Biography of William Waddell Duke, M.D.
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Dr. William Waddell Duke, physician of Kansas City, was born in Lexington, Missouri, a son of Henry Buford and Susan (Waddell) Duke, the former a native of Louisville, Kentucky, and the latter of Lexington, Missouri. The father, now retired, was a manufacturer of farm implements and harness of the firm of Buford & George Manufacturing Company.
Dr. Duke attended the Kansas City schools until graduated from the high school with the class of 1901. He next entered Yale University and gained his Ph. B. degree in 1904, while in 1908 Johns Hopkins University conferred upon him the M. D. degree, following the completion of the regular four years course in that institution. He next entered the Massachusetts General Hospital as an interne and was graduated in 1910, while in 1911 he did postgraduate work in the University of Vienna. He was voluntary assistant in research at the University of Tubingen, Wurttemberg, in 1912, and since then has devoted his attention to the practice of medicine. He has carried on a consulting practice in internal medicine in Kansas City from 1912 to the present time and has manifested a most active and helpful interest in medical research since entering upon the study o1 medicine and has contributed much to the current literature of the profession. He is the author of a monograph entitled, “Oral Sepsis in Its Relationship to Systemic Disease,” published by the Mosby Publishing Company of St. Louis in 1918.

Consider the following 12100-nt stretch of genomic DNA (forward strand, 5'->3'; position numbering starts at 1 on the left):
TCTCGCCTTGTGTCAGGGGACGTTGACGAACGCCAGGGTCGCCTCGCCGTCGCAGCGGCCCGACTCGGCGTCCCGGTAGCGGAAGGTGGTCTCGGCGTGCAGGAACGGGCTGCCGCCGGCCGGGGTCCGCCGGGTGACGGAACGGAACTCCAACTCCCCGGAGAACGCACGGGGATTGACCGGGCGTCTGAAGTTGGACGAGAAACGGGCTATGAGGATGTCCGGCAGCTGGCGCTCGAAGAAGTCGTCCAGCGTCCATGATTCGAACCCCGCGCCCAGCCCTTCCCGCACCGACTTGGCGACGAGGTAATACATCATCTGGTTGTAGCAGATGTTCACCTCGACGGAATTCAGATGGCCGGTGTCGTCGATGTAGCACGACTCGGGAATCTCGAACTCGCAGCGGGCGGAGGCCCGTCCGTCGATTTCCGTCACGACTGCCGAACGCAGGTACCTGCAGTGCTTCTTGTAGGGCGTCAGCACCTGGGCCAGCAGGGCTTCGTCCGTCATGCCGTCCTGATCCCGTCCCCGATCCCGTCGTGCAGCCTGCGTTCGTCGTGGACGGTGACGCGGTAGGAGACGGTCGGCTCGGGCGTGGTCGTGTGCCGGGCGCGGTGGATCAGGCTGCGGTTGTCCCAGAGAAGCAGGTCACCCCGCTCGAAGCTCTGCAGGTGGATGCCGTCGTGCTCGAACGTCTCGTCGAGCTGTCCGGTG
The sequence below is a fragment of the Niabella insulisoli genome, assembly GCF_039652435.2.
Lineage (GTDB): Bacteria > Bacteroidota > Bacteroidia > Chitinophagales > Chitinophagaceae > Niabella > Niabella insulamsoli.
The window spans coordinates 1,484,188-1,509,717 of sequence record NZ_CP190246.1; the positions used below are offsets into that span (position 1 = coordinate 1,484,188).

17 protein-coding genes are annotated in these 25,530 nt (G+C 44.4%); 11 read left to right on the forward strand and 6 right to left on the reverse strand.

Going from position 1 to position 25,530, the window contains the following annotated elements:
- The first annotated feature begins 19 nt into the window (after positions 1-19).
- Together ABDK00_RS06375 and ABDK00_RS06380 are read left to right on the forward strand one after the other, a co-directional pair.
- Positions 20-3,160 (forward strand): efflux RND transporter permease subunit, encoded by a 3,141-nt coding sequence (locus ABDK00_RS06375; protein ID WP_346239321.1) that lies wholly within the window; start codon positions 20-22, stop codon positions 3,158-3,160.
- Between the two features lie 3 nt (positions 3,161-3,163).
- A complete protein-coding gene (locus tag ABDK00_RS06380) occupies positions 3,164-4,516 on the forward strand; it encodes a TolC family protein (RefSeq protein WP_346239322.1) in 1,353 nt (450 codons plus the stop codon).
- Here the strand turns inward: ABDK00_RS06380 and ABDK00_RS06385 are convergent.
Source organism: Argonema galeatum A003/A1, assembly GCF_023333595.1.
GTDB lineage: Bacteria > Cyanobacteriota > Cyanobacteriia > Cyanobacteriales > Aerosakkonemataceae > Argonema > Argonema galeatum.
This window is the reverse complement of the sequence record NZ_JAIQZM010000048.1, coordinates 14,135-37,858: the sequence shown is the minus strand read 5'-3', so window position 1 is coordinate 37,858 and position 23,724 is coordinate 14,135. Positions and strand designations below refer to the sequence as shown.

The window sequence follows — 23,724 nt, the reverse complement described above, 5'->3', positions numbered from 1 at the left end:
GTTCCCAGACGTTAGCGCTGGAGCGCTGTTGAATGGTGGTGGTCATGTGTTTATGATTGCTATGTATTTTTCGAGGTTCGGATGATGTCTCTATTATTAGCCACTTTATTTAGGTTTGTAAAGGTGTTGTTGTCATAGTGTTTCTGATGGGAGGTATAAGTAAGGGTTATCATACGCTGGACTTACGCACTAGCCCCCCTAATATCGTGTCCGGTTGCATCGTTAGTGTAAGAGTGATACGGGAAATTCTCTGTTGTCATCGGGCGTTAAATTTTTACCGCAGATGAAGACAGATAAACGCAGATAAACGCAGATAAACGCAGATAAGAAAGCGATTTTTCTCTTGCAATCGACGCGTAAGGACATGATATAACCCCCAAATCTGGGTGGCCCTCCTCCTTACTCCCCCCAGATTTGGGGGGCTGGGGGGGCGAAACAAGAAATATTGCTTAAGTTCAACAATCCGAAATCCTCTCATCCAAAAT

At Los Angeles, May 18, 1920, Dr. Duke was married to Miss Frances Thomas, a daughter of Mrs. E. C. Thomas, who came from Kentucky to Missouri about 1900. Dr. and Mrs. Duke now have one son, Henry Basil. Dr. Duke and his wife are members of the Baptist church and he belongs also to the Masonic fraternity, while in club circles he is well known as a member of the Kansas City Country and Kansas City University Clubs. He served during the war as a member of the Council of National Defense, a member of the Medical Advisory Board, and was captain in the American Red Cross. He was stationed in Paris at the time of the signing of the armistice, after which he was on duty in Trier and Virton. A slight physical disability prevented him from joining the regular army.
He is now visiting physician at the Christian Church Hospital and professor of experimental medicine in the University of Kansas School of Medicine.